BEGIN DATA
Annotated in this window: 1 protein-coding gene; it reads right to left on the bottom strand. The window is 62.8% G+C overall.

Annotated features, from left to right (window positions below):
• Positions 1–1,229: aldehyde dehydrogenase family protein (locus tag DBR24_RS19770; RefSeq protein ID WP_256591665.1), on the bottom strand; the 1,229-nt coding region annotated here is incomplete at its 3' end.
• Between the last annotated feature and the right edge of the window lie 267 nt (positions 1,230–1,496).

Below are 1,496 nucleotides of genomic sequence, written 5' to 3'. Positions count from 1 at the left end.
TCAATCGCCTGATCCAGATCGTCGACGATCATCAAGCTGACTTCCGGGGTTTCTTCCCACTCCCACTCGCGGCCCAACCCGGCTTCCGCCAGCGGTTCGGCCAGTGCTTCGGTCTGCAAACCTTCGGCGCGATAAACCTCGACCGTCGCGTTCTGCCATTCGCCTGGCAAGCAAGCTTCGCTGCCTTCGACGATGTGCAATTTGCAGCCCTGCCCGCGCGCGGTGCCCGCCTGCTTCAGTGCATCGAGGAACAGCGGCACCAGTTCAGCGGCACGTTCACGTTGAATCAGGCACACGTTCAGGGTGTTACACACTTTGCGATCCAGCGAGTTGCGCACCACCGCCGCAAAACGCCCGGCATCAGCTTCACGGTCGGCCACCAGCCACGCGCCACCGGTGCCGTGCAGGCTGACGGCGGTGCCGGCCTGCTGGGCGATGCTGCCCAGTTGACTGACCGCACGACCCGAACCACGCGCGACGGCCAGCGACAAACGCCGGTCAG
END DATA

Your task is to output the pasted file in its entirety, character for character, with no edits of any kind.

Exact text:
Annotated in this window: 1 protein-coding gene; it reads right to left on the bottom strand. The window is 62.8% G+C overall.

Annotated features, from left to right (window positions below):
• Positions 1–1,229: aldehyde dehydrogenase family protein (locus tag DBR24_RS19770; RefSeq protein ID WP_256591665.1), on the bottom strand; the 1,229-nt coding region annotated here is incomplete at its 3' end.
• Between the last annotated feature and the right edge of the window lie 267 nt (positions 1,230–1,496).

Below are 1,496 nucleotides of genomic sequence, written 5' to 3'. Positions count from 1 at the left end.
TCAATCGCCTGATCCAGATCGTCGACGATCATCAAGCTGACTTCCGGGGTTTCTTCCCACTCCCACTCGCGGCCCAACCCGGCTTCCGCCAGCGGTTCGGCCAGTGCTTCGGTCTGCAAACCTTCGGCGCGATAAACCTCGACCGTCGCGTTCTGCCATTCGCCTGGCAAGCAAGCTTCGCTGCCTTCGACGATGTGCAATTTGCAGCCCTGCCCGCGCGCGGTGCCCGCCTGCTTCAGTGCATCGAGGAACAGCGGCACCAGTTCAGCGGCACGTTCACGTTGAATCAGGCACACGTTCAGGGTGTTACACACTTTGCGATCCAGCGAGTTGCGCACCACCGCCGCAAAACGCCCGGCATCAGCTTCACGGTCGGCCACCAGCCACGCGCCACCGGTGCCGTGCAGGCTGACGGCGGTGCCGGCCTGCTGGGCGATGCTGCCCAGTTGACTGACCGCACGACCCGAACCACGCGCGACGGCCAGCGACAAACGCCGGTCAG